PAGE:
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Mobile advances abound in 2007

Mobility will again boom this year, and IDC predicts that mobile managers will face some unique challenges throughout the year.

Mobility, by many accounts, is still in its infancy. There are still a lot of kinks to be worked out, some interoperability challenges to overcome and a host of convergence details to nail down.

And, according to IDC, 2007 may be the year mobility and mobile enterprises make great strides.

IDC recently outlined what it believes will be the key global mobile issues through 2007, with fixed-mobile convergence, content interoperability, customer segmentation and the integration of mobile applications dominating the year and forcing enterprises to think out of the box to create a fine-tuned mobile workforce. This year will see mobile devices evolve into the "third screen," according to IDC. The first screen is television; the second is a computer monitor. The smartphone or device screen getting the third screen distinction illustrates that mobility will play a huge part in corporate strategies this year.

Enterprises need to keep a keen eye on fixed-mobile convergence this year, according to Stephen Drake, IDC program director, mobile enterprise. Being able to deliver PBX calling features to mobile devices will not only boost productivity, he said, it will improve call quality and save stacks of cash by moving in-building calls off the costly cellular network. Enterprises must remain vigilant, he said, since many wireless players will hesitate to offer fixed-mobile convergence options because a loss of revenue could result.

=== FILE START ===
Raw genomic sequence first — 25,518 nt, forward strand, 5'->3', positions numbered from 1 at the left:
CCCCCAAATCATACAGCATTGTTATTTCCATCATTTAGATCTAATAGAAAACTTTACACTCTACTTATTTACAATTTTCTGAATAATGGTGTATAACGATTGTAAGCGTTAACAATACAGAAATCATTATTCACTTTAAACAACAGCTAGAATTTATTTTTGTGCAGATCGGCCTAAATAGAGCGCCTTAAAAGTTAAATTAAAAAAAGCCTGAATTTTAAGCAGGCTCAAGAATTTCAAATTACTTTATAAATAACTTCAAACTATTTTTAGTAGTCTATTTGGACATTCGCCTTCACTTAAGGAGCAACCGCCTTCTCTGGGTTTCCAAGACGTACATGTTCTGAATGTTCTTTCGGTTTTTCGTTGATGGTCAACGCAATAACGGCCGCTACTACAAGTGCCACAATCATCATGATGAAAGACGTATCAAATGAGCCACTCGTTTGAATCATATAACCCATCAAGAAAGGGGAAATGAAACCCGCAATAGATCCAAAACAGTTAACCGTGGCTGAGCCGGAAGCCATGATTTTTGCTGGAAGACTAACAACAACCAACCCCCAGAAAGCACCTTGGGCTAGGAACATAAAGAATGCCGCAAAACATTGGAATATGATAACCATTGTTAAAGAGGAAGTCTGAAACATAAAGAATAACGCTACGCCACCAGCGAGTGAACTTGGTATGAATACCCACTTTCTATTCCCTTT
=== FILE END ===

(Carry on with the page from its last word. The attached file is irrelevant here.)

Still, Drake noted, many companies will this year add in fixed-mobile convergence capabilities as part of their initial VoIP and mobile rollouts, making the transition seamless.

For more information
Check out Craig Mathias' 2007 mobile predictions

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According to Scott Ellison, IDC's vice president of wireless and mobile communications, mobile enterprises in 2007 will depend heavily on the interoperability of content between multiple devices and on multiple networks. But content interoperability requires competing device makers, content providers and network carriers to work together to ensure that content can be shared. Ellison said a prime example of content interoperability is the boom of SMS and MMS, which early on was limited to users on the same network and now can go to and from any device on any network.

Ellison noted that if content interoperability is to work, IT needs to take a comprehensive approach and must fight the temptation to create one-off solutions that enable only a small portion of content to interoperate.

IDC analysts and experts also examined some key impacts the year will have on mobile consumers, such as advances in mobile advertising and customer segmentation. But one trend can affect both the enterprise and consumer user: location-based services, GPS and navigation. According to IDC, the number of mobile devices to be built with GPS antennae is going to grow, and major players like BlackBerry-maker Research In Motion Ltd. will continue to invest heavily in GPS devices and solutions. Device makers that straddle both consumer and corporate markets -- Motorola and Nokia, for instance -- will also be bringing out GPS solutions.

Along with built-in GPS, device makers will be wrapping in unified communications technologies, which will give enterprises a wider range of services from their devices, regardless of the device form factor. That, Drake suggests, will offer a more compelling reason for device upgrades.

Mobile enterprise applications will also evolve, Drake said, and grow past simple mobile email into collaborative applications and other applications such as CRM, ERP and supply chain. With a massive jump in mobile applications on the horizon, companies are now looking at mobility as a strategic deployment, he said. Because of that, the mobile application market will top $2 billion this year.

"Organizations are really at a new level of sophistication," Drake said. "We believe they're ready."

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